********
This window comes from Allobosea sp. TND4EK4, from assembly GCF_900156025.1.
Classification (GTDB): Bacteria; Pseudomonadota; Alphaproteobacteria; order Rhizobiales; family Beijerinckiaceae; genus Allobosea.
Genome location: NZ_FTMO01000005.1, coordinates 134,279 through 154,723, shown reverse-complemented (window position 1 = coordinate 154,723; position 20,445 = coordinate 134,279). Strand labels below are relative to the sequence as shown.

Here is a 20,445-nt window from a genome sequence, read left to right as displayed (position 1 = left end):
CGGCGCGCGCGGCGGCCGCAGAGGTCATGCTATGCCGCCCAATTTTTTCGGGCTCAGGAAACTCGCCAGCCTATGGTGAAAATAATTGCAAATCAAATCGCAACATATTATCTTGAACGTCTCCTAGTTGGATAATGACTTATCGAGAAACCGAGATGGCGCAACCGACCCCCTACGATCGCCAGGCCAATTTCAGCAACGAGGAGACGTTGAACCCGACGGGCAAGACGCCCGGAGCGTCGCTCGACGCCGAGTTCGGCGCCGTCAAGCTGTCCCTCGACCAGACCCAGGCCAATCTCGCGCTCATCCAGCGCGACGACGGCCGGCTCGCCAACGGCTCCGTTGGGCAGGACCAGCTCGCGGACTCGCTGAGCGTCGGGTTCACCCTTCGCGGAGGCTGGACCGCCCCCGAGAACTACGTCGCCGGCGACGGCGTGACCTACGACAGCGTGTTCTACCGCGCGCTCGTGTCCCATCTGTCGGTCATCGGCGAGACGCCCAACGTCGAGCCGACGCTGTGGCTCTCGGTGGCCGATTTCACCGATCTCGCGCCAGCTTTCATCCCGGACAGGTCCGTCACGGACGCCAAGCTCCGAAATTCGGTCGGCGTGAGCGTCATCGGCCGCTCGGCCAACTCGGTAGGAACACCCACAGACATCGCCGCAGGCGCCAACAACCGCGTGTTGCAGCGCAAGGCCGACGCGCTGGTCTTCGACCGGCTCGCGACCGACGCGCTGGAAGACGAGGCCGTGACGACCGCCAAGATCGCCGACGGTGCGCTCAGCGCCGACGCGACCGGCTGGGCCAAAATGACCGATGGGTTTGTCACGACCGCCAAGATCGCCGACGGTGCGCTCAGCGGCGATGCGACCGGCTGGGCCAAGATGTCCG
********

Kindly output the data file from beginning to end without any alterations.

This window comes from Allobosea sp. TND4EK4, from assembly GCF_900156025.1.
Classification (GTDB): Bacteria; Pseudomonadota; Alphaproteobacteria; order Rhizobiales; family Beijerinckiaceae; genus Allobosea.
Genome location: NZ_FTMO01000005.1, coordinates 134,279 through 154,723, shown reverse-complemented (window position 1 = coordinate 154,723; position 20,445 = coordinate 134,279). Strand labels below are relative to the sequence as shown.

Here is a 20,445-nt window from a genome sequence, read left to right as displayed (position 1 = left end):
CGGCGCGCGCGGCGGCCGCAGAGGTCATGCTATGCCGCCCAATTTTTTCGGGCTCAGGAAACTCGCCAGCCTATGGTGAAAATAATTGCAAATCAAATCGCAACATATTATCTTGAACGTCTCCTAGTTGGATAATGACTTATCGAGAAACCGAGATGGCGCAACCGACCCCCTACGATCGCCAGGCCAATTTCAGCAACGAGGAGACGTTGAACCCGACGGGCAAGACGCCCGGAGCGTCGCTCGACGCCGAGTTCGGCGCCGTCAAGCTGTCCCTCGACCAGACCCAGGCCAATCTCGCGCTCATCCAGCGCGACGACGGCCGGCTCGCCAACGGCTCCGTTGGGCAGGACCAGCTCGCGGACTCGCTGAGCGTCGGGTTCACCCTTCGCGGAGGCTGGACCGCCCCCGAGAACTACGTCGCCGGCGACGGCGTGACCTACGACAGCGTGTTCTACCGCGCGCTCGTGTCCCATCTGTCGGTCATCGGCGAGACGCCCAACGTCGAGCCGACGCTGTGGCTCTCGGTGGCCGATTTCACCGATCTCGCGCCAGCTTTCATCCCGGACAGGTCCGTCACGGACGCCAAGCTCCGAAATTCGGTCGGCGTGAGCGTCATCGGCCGCTCGGCCAACTCGGTAGGAACACCCACAGACATCGCCGCAGGCGCCAACAACCGCGTGTTGCAGCGCAAGGCCGACGCGCTGGTCTTCGACCGGCTCGCGACCGACGCGCTGGAAGACGAGGCCGTGACGACCGCCAAGATCGCCGACGGTGCGCTCAGCGCCGACGCGACCGGCTGGGCCAAAATGACCGATGGGTTTGTCACGACCGCCAAGATCGCCGACGGTGCGCTCAGCGGCGATGCGACCGGCTGGGCCAAGATGTCCG